Movement of the control rod into or out from the nuclear core is accomplished by control rod drive mechanisms which are mounted onto the top cover of the reactor vessel. Typically, a reactor pressure vessel is pressurized to a relatively high internal pressure. Therefore, to avoid large forces associated with high pressure drops and to avoid the use of high pressure seals, the control rod drive mechanisms operate at the pressure which exists within the reactor pressure vessel. Hence, the control rod drive mechanisms are housed within pressure bearing housings which for simplicity may be viewed as tubular extensions from the reactor pressure vessel. With this type of arrangement, it is common practice to add a missile shield above the control rod drive mechanisms for safety reasons. In the unlikely event of a major break of the pressure containing portion of the mechanisms, the missile shield would intercept parts of the drive mechanism that would be projected from the pressure vessel in missile like fashion.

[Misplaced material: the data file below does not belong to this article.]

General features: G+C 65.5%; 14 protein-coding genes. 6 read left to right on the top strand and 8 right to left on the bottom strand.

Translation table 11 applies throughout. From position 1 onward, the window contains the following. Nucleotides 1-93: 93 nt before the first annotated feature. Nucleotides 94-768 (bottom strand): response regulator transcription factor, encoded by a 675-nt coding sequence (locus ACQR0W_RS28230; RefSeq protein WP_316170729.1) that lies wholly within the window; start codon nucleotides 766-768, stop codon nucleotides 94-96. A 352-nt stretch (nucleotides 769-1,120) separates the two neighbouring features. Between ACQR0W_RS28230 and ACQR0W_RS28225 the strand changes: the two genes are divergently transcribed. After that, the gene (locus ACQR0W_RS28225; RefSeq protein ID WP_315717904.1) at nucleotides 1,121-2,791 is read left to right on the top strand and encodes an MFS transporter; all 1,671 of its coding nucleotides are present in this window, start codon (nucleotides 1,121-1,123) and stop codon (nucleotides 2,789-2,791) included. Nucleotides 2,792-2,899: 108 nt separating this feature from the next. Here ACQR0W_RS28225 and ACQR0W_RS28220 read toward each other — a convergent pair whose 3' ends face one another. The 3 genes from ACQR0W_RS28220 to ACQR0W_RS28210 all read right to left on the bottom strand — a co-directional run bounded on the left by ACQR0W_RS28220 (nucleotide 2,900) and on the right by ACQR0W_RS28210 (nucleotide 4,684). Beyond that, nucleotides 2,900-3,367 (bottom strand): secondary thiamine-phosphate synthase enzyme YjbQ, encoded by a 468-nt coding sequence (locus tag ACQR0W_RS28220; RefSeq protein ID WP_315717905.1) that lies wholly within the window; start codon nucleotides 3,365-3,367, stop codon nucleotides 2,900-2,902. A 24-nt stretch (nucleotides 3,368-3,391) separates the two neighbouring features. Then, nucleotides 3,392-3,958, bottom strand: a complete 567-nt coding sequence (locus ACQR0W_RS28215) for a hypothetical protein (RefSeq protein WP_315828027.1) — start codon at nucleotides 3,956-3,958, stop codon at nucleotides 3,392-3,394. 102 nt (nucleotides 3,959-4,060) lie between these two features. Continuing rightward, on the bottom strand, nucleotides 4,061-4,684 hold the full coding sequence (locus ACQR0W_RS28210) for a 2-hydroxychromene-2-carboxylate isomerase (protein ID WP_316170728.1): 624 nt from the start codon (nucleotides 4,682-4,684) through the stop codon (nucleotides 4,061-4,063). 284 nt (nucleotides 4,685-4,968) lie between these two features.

In todays large commerical nuclear power plants, one of the more commonly used types of control rod drive mechanisms is referred to as the "magnetic jack" type of mechanism. With this type of mechanism, the control rods are jacked into or out from the nuclear core in a series of motions each involving moving the control rod a discrete incremental distance. The jacking movement is accomplished by two sets of axially spaced magnet coils in conjunction with magnet plungers having gripper arms attached thereto by alternately and sequentially gripping, moving and releasing the control rod. One example of this type of control rod drive mechanism is shown and described in U.S. Pat. No. 3,158,766, entitled "Gripper Type Linear Motion Device," filed Apr. 30, 1962, by Erling Frisch and assigned to the present assignee.